As soon as that familiar tickle announces itself:

5. Reach for the nasal saline spray. This combination of salt and water washes out germs that linger around waiting for your immune system to become exhausted so they can attack you. When you first feel the slightest tickle in your throat you are being alerted that drainage is beginning. By flushing your nasal passages you are preventing the mucus from getting too thick and hopefully side-tracking those germs.

(Turn your head side-to-side and tilt your face towards the ceiling to reach all areas.)

6. Gargle with warm salt water. I prefer using sea salt but regular salt is just as effective. Make sure your water is good and warm but not hot. I also sometimes add a little baking soda. Add 3/4 tsp. salt and 1/4 tsp. soda to 1 pint of very warm water. Stir and gargle. Adding cayenne pepper to the mix will usually stop soreness in its tracks.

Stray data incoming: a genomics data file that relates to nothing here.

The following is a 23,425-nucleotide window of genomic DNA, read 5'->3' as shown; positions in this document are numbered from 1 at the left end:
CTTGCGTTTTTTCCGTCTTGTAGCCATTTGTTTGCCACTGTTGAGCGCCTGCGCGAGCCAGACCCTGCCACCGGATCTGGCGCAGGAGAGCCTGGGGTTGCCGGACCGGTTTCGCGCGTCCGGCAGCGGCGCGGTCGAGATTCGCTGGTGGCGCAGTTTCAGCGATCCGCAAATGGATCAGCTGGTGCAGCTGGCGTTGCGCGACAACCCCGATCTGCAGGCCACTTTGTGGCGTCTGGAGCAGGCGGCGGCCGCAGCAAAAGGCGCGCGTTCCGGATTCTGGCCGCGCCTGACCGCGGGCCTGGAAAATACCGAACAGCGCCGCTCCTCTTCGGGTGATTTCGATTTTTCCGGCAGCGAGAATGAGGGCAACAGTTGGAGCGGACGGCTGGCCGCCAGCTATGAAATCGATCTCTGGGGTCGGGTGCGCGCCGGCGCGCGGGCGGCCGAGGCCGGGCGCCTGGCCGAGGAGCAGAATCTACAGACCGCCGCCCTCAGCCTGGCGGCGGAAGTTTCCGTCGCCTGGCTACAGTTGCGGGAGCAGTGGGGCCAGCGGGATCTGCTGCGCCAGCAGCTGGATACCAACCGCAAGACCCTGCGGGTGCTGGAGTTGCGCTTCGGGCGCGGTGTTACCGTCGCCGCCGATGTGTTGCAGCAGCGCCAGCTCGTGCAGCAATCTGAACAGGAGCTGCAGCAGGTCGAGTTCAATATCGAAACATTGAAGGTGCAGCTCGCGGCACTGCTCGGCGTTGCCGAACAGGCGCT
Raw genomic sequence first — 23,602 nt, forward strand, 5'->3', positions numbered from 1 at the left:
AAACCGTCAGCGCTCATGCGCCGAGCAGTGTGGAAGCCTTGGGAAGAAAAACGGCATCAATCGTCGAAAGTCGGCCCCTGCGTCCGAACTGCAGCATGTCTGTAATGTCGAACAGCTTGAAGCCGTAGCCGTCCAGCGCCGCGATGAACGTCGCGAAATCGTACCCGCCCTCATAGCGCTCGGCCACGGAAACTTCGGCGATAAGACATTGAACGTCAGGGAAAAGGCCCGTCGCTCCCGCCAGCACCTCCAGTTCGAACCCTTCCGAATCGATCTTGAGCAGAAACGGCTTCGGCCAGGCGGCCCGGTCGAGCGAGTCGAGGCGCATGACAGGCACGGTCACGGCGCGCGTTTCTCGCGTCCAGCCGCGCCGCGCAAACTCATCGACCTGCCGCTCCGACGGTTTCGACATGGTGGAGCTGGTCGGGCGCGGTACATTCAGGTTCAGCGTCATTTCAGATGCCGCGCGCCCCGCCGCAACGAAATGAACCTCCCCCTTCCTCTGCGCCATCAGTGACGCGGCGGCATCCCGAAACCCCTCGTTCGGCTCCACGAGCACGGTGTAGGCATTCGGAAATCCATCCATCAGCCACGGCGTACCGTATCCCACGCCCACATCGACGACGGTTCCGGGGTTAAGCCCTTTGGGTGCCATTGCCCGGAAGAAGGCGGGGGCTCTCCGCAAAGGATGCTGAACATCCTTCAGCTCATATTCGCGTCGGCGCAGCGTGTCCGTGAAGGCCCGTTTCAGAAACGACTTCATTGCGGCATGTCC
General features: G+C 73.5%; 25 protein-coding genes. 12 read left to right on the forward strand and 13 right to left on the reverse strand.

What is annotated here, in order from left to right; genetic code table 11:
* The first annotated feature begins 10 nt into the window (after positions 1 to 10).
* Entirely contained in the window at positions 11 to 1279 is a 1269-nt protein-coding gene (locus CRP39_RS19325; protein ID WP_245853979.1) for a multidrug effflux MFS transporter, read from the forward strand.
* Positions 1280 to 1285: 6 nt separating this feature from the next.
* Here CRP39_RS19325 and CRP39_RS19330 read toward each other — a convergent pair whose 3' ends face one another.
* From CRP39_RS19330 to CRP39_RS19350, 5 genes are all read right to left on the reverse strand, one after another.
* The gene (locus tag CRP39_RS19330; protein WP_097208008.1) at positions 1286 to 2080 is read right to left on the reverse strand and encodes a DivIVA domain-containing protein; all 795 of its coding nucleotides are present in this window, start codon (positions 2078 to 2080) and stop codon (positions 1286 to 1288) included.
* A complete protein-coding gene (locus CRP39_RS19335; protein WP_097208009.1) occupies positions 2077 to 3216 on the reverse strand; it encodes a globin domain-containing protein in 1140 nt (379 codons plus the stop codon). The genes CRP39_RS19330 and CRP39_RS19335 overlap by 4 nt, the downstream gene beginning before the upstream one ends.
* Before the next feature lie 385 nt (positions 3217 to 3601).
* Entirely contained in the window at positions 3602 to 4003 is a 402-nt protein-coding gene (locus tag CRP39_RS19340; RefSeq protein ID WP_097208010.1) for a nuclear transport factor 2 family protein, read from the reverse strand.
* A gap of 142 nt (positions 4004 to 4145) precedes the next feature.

Swishing this same concoction also washes away any germs that can lodge in the back of your mouth. It also stops those painful little canker sores . . . and quick.

Popeye Was Right. Eat Your Spinach

A delicious spinach salad with fresh strawberries tossed with sunflower seeds and crumbled goat cheese. Drizzle a little strawberry - virgin olive oil to add flavor to the spinach leaves.
A delicious spinach salad with fresh strawberries tossed with sunflower seeds and crumbled goat cheese. Drizzle a little strawberry - virgin olive oil to add flavor to the spinach leaves. | Source

Keep Your Colon Clean

7. During the holidays double up on everything you regularly take (vitamin C, fluids, veggies, and all that good stuff) to build up your immune system.